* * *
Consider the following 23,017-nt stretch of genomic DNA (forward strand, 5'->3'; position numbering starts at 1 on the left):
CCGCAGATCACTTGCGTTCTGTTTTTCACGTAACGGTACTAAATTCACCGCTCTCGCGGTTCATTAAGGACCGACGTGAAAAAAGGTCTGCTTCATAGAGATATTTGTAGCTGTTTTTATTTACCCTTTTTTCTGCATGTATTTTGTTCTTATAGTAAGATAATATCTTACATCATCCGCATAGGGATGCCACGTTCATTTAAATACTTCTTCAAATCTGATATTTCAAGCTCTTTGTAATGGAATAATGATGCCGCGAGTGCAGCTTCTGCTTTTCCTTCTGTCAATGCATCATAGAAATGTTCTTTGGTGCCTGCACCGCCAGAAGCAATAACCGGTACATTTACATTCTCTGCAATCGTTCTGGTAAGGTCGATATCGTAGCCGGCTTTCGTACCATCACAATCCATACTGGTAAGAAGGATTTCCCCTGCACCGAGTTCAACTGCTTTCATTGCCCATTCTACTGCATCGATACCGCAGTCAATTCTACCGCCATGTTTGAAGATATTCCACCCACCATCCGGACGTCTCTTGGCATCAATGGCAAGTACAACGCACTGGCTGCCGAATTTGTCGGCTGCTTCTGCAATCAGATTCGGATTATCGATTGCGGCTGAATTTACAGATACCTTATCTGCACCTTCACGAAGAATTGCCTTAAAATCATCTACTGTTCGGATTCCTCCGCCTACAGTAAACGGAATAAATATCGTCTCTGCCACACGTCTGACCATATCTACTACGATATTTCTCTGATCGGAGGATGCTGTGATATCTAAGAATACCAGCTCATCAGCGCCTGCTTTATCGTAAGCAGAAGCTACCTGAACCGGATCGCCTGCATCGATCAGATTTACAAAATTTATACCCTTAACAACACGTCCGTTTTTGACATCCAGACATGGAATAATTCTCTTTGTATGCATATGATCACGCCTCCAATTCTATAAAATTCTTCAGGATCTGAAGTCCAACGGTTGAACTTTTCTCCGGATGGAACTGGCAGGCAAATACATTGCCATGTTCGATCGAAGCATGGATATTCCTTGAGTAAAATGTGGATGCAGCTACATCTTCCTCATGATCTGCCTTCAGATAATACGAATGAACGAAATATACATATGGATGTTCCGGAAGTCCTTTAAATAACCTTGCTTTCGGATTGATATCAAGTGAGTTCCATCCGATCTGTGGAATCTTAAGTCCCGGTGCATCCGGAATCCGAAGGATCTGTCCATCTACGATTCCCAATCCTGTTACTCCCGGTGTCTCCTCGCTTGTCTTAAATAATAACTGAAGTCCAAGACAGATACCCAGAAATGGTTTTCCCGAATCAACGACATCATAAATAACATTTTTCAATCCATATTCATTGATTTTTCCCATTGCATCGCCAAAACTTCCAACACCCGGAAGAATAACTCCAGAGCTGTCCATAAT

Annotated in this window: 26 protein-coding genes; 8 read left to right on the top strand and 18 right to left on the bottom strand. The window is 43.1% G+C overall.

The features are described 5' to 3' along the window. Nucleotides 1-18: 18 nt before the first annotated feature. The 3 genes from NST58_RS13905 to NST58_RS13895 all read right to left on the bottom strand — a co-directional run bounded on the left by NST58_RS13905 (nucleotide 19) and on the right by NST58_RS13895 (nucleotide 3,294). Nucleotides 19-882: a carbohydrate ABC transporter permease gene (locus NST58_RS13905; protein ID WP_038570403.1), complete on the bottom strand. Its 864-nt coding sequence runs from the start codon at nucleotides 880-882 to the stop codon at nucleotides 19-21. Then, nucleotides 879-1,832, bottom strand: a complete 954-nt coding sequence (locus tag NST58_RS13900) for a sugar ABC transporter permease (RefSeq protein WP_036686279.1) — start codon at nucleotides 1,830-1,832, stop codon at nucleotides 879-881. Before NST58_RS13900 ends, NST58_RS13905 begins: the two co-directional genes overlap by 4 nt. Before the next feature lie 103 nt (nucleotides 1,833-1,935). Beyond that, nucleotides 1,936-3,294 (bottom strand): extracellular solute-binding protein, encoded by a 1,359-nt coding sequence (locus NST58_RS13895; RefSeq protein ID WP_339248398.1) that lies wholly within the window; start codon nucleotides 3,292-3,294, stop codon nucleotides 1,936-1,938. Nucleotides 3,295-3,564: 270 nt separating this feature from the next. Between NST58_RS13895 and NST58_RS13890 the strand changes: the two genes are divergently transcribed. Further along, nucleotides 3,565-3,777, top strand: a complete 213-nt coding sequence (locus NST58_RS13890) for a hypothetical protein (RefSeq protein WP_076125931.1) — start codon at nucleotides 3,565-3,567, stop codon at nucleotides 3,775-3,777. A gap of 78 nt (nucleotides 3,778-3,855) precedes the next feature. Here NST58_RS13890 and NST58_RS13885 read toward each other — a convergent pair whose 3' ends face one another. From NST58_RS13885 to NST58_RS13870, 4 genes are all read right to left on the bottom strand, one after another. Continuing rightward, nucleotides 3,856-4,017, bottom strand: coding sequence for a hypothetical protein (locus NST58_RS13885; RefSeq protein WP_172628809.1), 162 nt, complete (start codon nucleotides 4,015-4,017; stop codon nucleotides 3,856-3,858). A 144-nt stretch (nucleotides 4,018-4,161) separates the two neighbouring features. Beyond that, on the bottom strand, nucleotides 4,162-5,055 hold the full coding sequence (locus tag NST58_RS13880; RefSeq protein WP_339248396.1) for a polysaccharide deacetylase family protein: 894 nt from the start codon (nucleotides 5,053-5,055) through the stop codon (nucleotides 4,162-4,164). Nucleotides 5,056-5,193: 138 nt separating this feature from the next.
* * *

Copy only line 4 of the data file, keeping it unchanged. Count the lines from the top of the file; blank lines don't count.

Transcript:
The features are described 5' to 3' along the window. Nucleotides 1-18: 18 nt before the first annotated feature. The 3 genes from NST58_RS13905 to NST58_RS13895 all read right to left on the bottom strand — a co-directional run bounded on the left by NST58_RS13905 (nucleotide 19) and on the right by NST58_RS13895 (nucleotide 3,294). Nucleotides 19-882: a carbohydrate ABC transporter permease gene (locus NST58_RS13905; protein ID WP_038570403.1), complete on the bottom strand. Its 864-nt coding sequence runs from the start codon at nucleotides 880-882 to the stop codon at nucleotides 19-21. Then, nucleotides 879-1,832, bottom strand: a complete 954-nt coding sequence (locus tag NST58_RS13900) for a sugar ABC transporter permease (RefSeq protein WP_036686279.1) — start codon at nucleotides 1,830-1,832, stop codon at nucleotides 879-881. Before NST58_RS13900 ends, NST58_RS13905 begins: the two co-directional genes overlap by 4 nt. Before the next feature lie 103 nt (nucleotides 1,833-1,935). Beyond that, nucleotides 1,936-3,294 (bottom strand): extracellular solute-binding protein, encoded by a 1,359-nt coding sequence (locus NST58_RS13895; RefSeq protein ID WP_339248398.1) that lies wholly within the window; start codon nucleotides 3,292-3,294, stop codon nucleotides 1,936-1,938. Nucleotides 3,295-3,564: 270 nt separating this feature from the next. Between NST58_RS13895 and NST58_RS13890 the strand changes: the two genes are divergently transcribed. Further along, nucleotides 3,565-3,777, top strand: a complete 213-nt coding sequence (locus NST58_RS13890) for a hypothetical protein (RefSeq protein WP_076125931.1) — start codon at nucleotides 3,565-3,567, stop codon at nucleotides 3,775-3,777. A gap of 78 nt (nucleotides 3,778-3,855) precedes the next feature. Here NST58_RS13890 and NST58_RS13885 read toward each other — a convergent pair whose 3' ends face one another. From NST58_RS13885 to NST58_RS13870, 4 genes are all read right to left on the bottom strand, one after another. Continuing rightward, nucleotides 3,856-4,017, bottom strand: coding sequence for a hypothetical protein (locus NST58_RS13885; RefSeq protein WP_172628809.1), 162 nt, complete (start codon nucleotides 4,015-4,017; stop codon nucleotides 3,856-3,858). A 144-nt stretch (nucleotides 4,018-4,161) separates the two neighbouring features. Beyond that, on the bottom strand, nucleotides 4,162-5,055 hold the full coding sequence (locus tag NST58_RS13880; RefSeq protein WP_339248396.1) for a polysaccharide deacetylase family protein: 894 nt from the start codon (nucleotides 5,053-5,055) through the stop codon (nucleotides 4,162-4,164). Nucleotides 5,056-5,193: 138 nt separating this feature from the next.